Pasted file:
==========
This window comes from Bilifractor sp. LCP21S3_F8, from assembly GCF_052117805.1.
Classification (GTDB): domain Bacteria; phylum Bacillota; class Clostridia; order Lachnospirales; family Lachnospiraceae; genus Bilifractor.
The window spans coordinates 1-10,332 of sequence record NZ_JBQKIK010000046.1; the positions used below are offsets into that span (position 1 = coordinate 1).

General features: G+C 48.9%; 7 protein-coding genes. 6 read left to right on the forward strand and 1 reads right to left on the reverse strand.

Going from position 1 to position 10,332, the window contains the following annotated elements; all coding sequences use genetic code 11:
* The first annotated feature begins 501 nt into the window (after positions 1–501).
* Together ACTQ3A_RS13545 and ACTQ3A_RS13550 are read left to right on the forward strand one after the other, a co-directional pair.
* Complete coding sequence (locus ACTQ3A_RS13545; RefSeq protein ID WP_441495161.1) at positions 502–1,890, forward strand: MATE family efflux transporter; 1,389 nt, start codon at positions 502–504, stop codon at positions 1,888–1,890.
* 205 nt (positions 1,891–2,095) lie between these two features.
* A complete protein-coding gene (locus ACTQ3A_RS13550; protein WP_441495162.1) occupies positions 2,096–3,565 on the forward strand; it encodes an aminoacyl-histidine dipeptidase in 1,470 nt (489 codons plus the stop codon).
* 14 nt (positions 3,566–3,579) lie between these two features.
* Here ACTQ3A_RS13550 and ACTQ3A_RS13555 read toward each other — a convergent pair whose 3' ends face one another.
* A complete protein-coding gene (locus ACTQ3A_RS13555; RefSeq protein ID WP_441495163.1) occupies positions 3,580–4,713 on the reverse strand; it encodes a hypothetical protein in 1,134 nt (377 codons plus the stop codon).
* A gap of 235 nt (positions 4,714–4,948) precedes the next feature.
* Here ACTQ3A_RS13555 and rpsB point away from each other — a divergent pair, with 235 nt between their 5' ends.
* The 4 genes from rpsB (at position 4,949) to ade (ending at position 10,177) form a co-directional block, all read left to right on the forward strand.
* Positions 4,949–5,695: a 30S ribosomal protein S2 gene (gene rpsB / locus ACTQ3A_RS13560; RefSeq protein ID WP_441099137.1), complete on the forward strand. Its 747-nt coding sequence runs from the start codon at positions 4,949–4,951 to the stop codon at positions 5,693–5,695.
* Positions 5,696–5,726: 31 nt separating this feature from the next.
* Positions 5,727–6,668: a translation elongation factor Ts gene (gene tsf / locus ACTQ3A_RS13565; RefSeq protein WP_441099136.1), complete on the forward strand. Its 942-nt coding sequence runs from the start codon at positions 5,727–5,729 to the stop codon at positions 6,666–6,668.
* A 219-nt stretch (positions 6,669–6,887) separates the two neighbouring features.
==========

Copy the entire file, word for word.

This window comes from Bilifractor sp. LCP21S3_F8, from assembly GCF_052117805.1.
Classification (GTDB): domain Bacteria; phylum Bacillota; class Clostridia; order Lachnospirales; family Lachnospiraceae; genus Bilifractor.
The window spans coordinates 1-10,332 of sequence record NZ_JBQKIK010000046.1; the positions used below are offsets into that span (position 1 = coordinate 1).

General features: G+C 48.9%; 7 protein-coding genes. 6 read left to right on the forward strand and 1 reads right to left on the reverse strand.

Going from position 1 to position 10,332, the window contains the following annotated elements; all coding sequences use genetic code 11:
* The first annotated feature begins 501 nt into the window (after positions 1–501).
* Together ACTQ3A_RS13545 and ACTQ3A_RS13550 are read left to right on the forward strand one after the other, a co-directional pair.
* Complete coding sequence (locus ACTQ3A_RS13545; RefSeq protein ID WP_441495161.1) at positions 502–1,890, forward strand: MATE family efflux transporter; 1,389 nt, start codon at positions 502–504, stop codon at positions 1,888–1,890.
* 205 nt (positions 1,891–2,095) lie between these two features.
* A complete protein-coding gene (locus ACTQ3A_RS13550; protein WP_441495162.1) occupies positions 2,096–3,565 on the forward strand; it encodes an aminoacyl-histidine dipeptidase in 1,470 nt (489 codons plus the stop codon).
* 14 nt (positions 3,566–3,579) lie between these two features.
* Here ACTQ3A_RS13550 and ACTQ3A_RS13555 read toward each other — a convergent pair whose 3' ends face one another.
* A complete protein-coding gene (locus ACTQ3A_RS13555; RefSeq protein ID WP_441495163.1) occupies positions 3,580–4,713 on the reverse strand; it encodes a hypothetical protein in 1,134 nt (377 codons plus the stop codon).
* A gap of 235 nt (positions 4,714–4,948) precedes the next feature.
* Here ACTQ3A_RS13555 and rpsB point away from each other — a divergent pair, with 235 nt between their 5' ends.
* The 4 genes from rpsB (at position 4,949) to ade (ending at position 10,177) form a co-directional block, all read left to right on the forward strand.
* Positions 4,949–5,695: a 30S ribosomal protein S2 gene (gene rpsB / locus ACTQ3A_RS13560; RefSeq protein ID WP_441099137.1), complete on the forward strand. Its 747-nt coding sequence runs from the start codon at positions 4,949–4,951 to the stop codon at positions 5,693–5,695.
* Positions 5,696–5,726: 31 nt separating this feature from the next.
* Positions 5,727–6,668: a translation elongation factor Ts gene (gene tsf / locus ACTQ3A_RS13565; RefSeq protein WP_441099136.1), complete on the forward strand. Its 942-nt coding sequence runs from the start codon at positions 5,727–5,729 to the stop codon at positions 6,666–6,668.
* A 219-nt stretch (positions 6,669–6,887) separates the two neighbouring features.